The Roland TR-808 Rhythm Composer (a.k.a. the "808") was one of the first programmable drum machines ("TR" serving as an initialism for Transistor Rhythm). Introduced by the Roland Corporation in early 1980, it was originally manufactured for use as a tool for studio musicians to create demos. Like earlier Roland drum machines, it does not sound very much like a real drum kit. Indeed, because the TR-808 was released a few months after the Linn LM-1 (the first drum machine to use digital samples), professionals generally considered its sound inferior to sampling drum machines; a 1982 Keyboard Magazine review of the LinnDrum indirectly referred to the TR-808 as sounding like marching anteaters. However, the TR-808 cost US$1,195 upon its release, which was considerably more affordable than the US$5,000 LM-1.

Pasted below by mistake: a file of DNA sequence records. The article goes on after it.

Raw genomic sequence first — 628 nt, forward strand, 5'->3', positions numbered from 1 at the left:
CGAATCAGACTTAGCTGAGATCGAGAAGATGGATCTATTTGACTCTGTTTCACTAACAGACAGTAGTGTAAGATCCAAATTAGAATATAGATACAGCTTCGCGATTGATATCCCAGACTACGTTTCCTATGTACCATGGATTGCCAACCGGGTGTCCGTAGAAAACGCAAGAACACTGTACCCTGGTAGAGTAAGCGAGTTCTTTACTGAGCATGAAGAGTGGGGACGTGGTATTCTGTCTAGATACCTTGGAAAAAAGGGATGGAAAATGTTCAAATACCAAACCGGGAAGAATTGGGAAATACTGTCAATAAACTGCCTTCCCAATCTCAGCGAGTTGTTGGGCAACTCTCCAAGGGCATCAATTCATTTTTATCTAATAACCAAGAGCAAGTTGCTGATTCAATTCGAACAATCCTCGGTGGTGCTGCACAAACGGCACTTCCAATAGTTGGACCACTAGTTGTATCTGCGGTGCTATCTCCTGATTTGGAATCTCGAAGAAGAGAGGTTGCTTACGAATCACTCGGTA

Drum machines in general became an integral part of hip hop music as a cheap and simple way of producing a drum sound. The Roland TR-808 held specific appeal because of the ability of its bass drum sound to produce extremely low-frequency sounds. It also featured various unique artificial percussion sounds that characterized the TR-808: a deep bass kick drum, "tinny handclap sounds," “the ticky snare, the tishy hi-hats (open and closed) and the spacey cowbell.” The Roland TR-808 would eventually be used on more hit records than any other drum machine, and has thus attained an iconic status within the music industry. The machine's successor was the Roland TR-909.
Famous quotes containing the word roland:
“O liberty! O liberty! What crimes are committed in thy name!”
—Madame Roland [Marie-Jeanne Philipo (17541793)